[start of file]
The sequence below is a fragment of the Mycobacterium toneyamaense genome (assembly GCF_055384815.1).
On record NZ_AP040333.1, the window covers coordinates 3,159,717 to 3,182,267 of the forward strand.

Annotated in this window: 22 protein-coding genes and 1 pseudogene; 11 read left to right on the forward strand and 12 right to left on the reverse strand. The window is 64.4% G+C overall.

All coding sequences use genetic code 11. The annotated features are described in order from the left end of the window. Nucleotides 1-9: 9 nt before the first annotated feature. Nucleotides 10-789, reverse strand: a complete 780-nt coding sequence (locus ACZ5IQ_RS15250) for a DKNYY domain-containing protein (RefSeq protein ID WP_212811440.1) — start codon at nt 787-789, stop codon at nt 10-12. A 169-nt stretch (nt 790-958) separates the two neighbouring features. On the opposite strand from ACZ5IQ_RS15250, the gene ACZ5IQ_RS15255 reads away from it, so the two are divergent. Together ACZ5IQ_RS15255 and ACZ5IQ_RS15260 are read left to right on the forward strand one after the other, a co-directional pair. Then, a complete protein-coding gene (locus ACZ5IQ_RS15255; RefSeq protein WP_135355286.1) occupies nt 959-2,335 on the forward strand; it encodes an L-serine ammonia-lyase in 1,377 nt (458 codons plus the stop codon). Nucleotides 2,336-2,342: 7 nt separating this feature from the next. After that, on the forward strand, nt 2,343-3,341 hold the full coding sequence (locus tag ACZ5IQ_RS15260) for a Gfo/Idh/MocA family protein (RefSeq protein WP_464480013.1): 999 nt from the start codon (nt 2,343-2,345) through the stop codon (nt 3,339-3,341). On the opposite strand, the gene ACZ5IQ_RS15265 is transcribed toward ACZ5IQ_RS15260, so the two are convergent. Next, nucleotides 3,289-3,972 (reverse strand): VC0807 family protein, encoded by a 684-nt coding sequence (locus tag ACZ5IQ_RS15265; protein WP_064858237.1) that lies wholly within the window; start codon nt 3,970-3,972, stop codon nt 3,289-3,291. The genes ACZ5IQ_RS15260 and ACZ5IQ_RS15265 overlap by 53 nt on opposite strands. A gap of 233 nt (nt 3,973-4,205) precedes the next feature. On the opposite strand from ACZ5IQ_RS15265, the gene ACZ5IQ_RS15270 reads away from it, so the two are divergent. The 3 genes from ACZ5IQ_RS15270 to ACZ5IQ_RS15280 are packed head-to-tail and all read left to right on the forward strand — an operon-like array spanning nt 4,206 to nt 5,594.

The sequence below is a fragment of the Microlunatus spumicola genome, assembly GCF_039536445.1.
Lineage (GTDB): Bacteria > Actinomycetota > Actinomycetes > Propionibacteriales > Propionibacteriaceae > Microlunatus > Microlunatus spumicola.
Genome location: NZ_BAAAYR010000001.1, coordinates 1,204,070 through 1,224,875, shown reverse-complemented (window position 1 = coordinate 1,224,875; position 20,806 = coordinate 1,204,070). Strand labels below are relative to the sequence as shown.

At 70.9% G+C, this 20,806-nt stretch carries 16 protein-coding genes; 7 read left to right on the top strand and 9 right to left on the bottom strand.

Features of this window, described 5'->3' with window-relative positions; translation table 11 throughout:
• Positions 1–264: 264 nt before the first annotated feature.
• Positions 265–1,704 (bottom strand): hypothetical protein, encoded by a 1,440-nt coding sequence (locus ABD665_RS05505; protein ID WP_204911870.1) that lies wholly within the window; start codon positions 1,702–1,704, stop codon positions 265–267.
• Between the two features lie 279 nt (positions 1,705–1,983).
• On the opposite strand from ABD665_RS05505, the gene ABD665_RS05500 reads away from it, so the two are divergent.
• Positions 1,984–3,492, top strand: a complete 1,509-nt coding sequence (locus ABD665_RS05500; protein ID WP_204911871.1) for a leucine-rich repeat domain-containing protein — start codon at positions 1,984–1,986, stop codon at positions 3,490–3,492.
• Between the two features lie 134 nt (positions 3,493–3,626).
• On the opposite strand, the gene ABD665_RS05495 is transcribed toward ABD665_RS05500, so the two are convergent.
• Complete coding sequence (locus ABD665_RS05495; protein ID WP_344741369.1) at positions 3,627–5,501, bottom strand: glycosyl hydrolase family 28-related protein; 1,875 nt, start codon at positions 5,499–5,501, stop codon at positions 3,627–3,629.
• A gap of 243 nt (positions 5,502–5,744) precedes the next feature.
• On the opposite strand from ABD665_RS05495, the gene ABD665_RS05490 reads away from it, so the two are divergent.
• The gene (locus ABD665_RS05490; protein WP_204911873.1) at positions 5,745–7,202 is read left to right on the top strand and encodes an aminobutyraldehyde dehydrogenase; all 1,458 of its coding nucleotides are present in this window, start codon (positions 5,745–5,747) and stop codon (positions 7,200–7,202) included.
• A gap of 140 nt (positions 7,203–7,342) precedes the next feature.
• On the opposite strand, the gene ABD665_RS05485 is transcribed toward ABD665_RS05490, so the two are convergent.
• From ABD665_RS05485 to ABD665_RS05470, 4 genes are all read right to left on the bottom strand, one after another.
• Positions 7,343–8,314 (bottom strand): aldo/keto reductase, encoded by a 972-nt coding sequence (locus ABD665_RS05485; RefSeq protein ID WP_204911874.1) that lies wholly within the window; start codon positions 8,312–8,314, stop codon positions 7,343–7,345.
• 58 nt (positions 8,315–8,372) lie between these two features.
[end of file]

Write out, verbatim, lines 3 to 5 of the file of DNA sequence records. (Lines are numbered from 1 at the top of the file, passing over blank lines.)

Annotated in this window: 22 protein-coding genes and 1 pseudogene; 11 read left to right on the forward strand and 12 right to left on the reverse strand. The window is 64.4% G+C overall.

All coding sequences use genetic code 11. The annotated features are described in order from the left end of the window. Nucleotides 1-9: 9 nt before the first annotated feature. Nucleotides 10-789, reverse strand: a complete 780-nt coding sequence (locus ACZ5IQ_RS15250) for a DKNYY domain-containing protein (RefSeq protein ID WP_212811440.1) — start codon at nt 787-789, stop codon at nt 10-12. A 169-nt stretch (nt 790-958) separates the two neighbouring features. On the opposite strand from ACZ5IQ_RS15250, the gene ACZ5IQ_RS15255 reads away from it, so the two are divergent. Together ACZ5IQ_RS15255 and ACZ5IQ_RS15260 are read left to right on the forward strand one after the other, a co-directional pair. Then, a complete protein-coding gene (locus ACZ5IQ_RS15255; RefSeq protein WP_135355286.1) occupies nt 959-2,335 on the forward strand; it encodes an L-serine ammonia-lyase in 1,377 nt (458 codons plus the stop codon). Nucleotides 2,336-2,342: 7 nt separating this feature from the next. After that, on the forward strand, nt 2,343-3,341 hold the full coding sequence (locus tag ACZ5IQ_RS15260) for a Gfo/Idh/MocA family protein (RefSeq protein WP_464480013.1): 999 nt from the start codon (nt 2,343-2,345) through the stop codon (nt 3,339-3,341). On the opposite strand, the gene ACZ5IQ_RS15265 is transcribed toward ACZ5IQ_RS15260, so the two are convergent. Next, nucleotides 3,289-3,972 (reverse strand): VC0807 family protein, encoded by a 684-nt coding sequence (locus tag ACZ5IQ_RS15265; protein WP_064858237.1) that lies wholly within the window; start codon nt 3,970-3,972, stop codon nt 3,289-3,291. The genes ACZ5IQ_RS15260 and ACZ5IQ_RS15265 overlap by 53 nt on opposite strands. A gap of 233 nt (nt 3,973-4,205) precedes the next feature. On the opposite strand from ACZ5IQ_RS15265, the gene ACZ5IQ_RS15270 reads away from it, so the two are divergent. The 3 genes from ACZ5IQ_RS15270 to ACZ5IQ_RS15280 are packed head-to-tail and all read left to right on the forward strand — an operon-like array spanning nt 4,206 to nt 5,594.

The sequence below is a fragment of the Microlunatus spumicola genome, assembly GCF_039536445.1.